I finally plucked up the courage to make your Mussel soup. I crossed the checkout man's palm with silver and was able to obtain, surreptitiously, a small net bag of marine gold, having waited the best part of a week for their arrival in the shop. Never have i so minutely inspected every tiny crevice of a crustacean. Could they be made to open if i prised them apart with my fingers, thus giving me the opportunity to discard another one? I think i was hoping for an empty pan:"Oh dear, not enough to cook with after-all. What a shame". No such luck. I scrubbed, i chopped, i cooked. It was ready at half-past ten at night and we had already eaten that evening. But, tough on my family; they were going to be subjected to another late night supper whether they wanted it or not. There was no way i was going to serve it up tomorrow and risk another food poisoning episode.
Anyway, it was good, but I'm probably not inclined to repeat the ordeal.
Today, I'm looking for another soup to nurse a sick friend who has 'The Bug', the Blues, and is in dire need of tea and sympathy, or probably a stiff gin. I settle on one for Broccoli, Cauliflower and English mustard. Mustard, for heat and for colds. I'm intrigued to see how the mustard will react to the vegetables. There are so many perfectly lovely soups with wholegrain mustard and blue cheese; but this is different, and one i want to experience for myself.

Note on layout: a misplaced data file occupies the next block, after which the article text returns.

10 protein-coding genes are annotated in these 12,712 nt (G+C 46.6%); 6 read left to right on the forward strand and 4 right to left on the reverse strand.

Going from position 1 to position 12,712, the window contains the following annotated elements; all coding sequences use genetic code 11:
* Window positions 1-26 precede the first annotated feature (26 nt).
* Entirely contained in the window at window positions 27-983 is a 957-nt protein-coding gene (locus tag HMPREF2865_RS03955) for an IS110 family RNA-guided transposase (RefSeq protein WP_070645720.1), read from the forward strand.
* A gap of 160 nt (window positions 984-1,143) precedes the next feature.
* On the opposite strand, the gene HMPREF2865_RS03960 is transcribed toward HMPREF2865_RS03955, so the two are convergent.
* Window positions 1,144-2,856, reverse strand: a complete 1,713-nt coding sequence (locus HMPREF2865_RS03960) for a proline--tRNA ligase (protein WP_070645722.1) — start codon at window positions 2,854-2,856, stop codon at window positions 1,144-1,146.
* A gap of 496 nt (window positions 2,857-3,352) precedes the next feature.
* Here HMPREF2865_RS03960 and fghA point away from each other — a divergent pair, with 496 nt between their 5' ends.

There is six inches of snow on the ground outside. For here, this is normal Winter weather and nothing out of the ordinary. Snow has reached the south so you're all panicking down there and getting your knickers in a twist over a couple of inches. At least the gritters and snow ploughs have been here. I cynically remark to a friend that it's probably more to do with the council still having a few coppers left in the kitty, than anything to do with the state of the weather. I saw an ordinary tractor go down our road with a snow plough on the front and thought what a great idea. Tractors we have plenty of round here, and if the council is doing a spot of contracting out - I'll slip you a tenner if you clear the road to my house - then let's have more of it. There's many a farmer round here who probably wouldn't say no to the extra income.
I turn to your diary, and, as if by magic i see you're making "A herb and barley broth to bring you back to health". Perhaps i should have looked here first, but since i now have the ingredients i decide to go with the other soup.According to your recipe, it is the addition of goose fat to the soup which "contains a certain magic"; perhaps on the 'chicken soup for the soul principle'. I still have some goose fat left over from Christmas but am unsure how long to keep it for.
The mornings are getting lighter, so hears to an end to our seasonally affected disorder and winter colds. Get well soon,